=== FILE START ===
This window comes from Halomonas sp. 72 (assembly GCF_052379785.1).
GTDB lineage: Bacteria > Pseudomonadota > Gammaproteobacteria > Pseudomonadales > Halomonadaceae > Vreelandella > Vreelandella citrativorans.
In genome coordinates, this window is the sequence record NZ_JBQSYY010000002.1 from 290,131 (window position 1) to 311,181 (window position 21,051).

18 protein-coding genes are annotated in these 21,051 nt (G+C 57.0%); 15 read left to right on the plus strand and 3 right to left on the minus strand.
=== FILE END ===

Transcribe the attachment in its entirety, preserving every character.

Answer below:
This window comes from Halomonas sp. 72 (assembly GCF_052379785.1).
GTDB lineage: Bacteria > Pseudomonadota > Gammaproteobacteria > Pseudomonadales > Halomonadaceae > Vreelandella > Vreelandella citrativorans.
In genome coordinates, this window is the sequence record NZ_JBQSYY010000002.1 from 290,131 (window position 1) to 311,181 (window position 21,051).

18 protein-coding genes are annotated in these 21,051 nt (G+C 57.0%); 15 read left to right on the plus strand and 3 right to left on the minus strand.